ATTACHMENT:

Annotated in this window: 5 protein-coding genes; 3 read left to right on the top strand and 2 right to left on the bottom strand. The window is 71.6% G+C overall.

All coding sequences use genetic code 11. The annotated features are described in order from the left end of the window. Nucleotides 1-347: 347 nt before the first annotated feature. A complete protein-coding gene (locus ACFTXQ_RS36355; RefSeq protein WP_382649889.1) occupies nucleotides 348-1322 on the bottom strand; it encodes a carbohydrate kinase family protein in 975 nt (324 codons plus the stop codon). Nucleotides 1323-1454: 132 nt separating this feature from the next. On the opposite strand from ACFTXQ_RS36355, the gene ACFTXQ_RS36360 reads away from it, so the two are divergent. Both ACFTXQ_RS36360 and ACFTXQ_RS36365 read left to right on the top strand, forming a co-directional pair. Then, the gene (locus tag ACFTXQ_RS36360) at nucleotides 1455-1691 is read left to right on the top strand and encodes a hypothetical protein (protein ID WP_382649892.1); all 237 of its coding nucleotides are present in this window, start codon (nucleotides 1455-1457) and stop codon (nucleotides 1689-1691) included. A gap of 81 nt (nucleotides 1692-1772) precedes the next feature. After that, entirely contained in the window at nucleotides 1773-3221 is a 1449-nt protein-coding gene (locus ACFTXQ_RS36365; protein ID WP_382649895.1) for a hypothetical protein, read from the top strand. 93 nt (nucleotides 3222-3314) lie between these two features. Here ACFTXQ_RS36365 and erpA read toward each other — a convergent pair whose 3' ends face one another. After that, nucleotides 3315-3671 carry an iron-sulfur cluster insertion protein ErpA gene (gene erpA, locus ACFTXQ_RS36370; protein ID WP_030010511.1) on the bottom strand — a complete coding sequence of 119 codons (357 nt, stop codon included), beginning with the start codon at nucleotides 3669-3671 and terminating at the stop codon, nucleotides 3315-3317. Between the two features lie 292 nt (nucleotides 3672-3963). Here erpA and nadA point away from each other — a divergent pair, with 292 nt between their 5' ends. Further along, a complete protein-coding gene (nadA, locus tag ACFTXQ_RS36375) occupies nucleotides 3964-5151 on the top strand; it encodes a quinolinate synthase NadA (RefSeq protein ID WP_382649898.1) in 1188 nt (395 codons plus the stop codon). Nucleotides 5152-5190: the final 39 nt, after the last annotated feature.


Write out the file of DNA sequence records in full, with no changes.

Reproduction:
Annotated in this window: 5 protein-coding genes; 3 read left to right on the top strand and 2 right to left on the bottom strand. The window is 71.6% G+C overall.

All coding sequences use genetic code 11. The annotated features are described in order from the left end of the window. Nucleotides 1-347: 347 nt before the first annotated feature. A complete protein-coding gene (locus ACFTXQ_RS36355; RefSeq protein WP_382649889.1) occupies nucleotides 348-1322 on the bottom strand; it encodes a carbohydrate kinase family protein in 975 nt (324 codons plus the stop codon). Nucleotides 1323-1454: 132 nt separating this feature from the next. On the opposite strand from ACFTXQ_RS36355, the gene ACFTXQ_RS36360 reads away from it, so the two are divergent. Both ACFTXQ_RS36360 and ACFTXQ_RS36365 read left to right on the top strand, forming a co-directional pair. Then, the gene (locus tag ACFTXQ_RS36360) at nucleotides 1455-1691 is read left to right on the top strand and encodes a hypothetical protein (protein ID WP_382649892.1); all 237 of its coding nucleotides are present in this window, start codon (nucleotides 1455-1457) and stop codon (nucleotides 1689-1691) included. A gap of 81 nt (nucleotides 1692-1772) precedes the next feature. After that, entirely contained in the window at nucleotides 1773-3221 is a 1449-nt protein-coding gene (locus ACFTXQ_RS36365; protein ID WP_382649895.1) for a hypothetical protein, read from the top strand. 93 nt (nucleotides 3222-3314) lie between these two features. Here ACFTXQ_RS36365 and erpA read toward each other — a convergent pair whose 3' ends face one another. After that, nucleotides 3315-3671 carry an iron-sulfur cluster insertion protein ErpA gene (gene erpA, locus ACFTXQ_RS36370; protein ID WP_030010511.1) on the bottom strand — a complete coding sequence of 119 codons (357 nt, stop codon included), beginning with the start codon at nucleotides 3669-3671 and terminating at the stop codon, nucleotides 3315-3317. Between the two features lie 292 nt (nucleotides 3672-3963). Here erpA and nadA point away from each other — a divergent pair, with 292 nt between their 5' ends. Further along, a complete protein-coding gene (nadA, locus tag ACFTXQ_RS36375) occupies nucleotides 3964-5151 on the top strand; it encodes a quinolinate synthase NadA (RefSeq protein ID WP_382649898.1) in 1188 nt (395 codons plus the stop codon). Nucleotides 5152-5190: the final 39 nt, after the last annotated feature.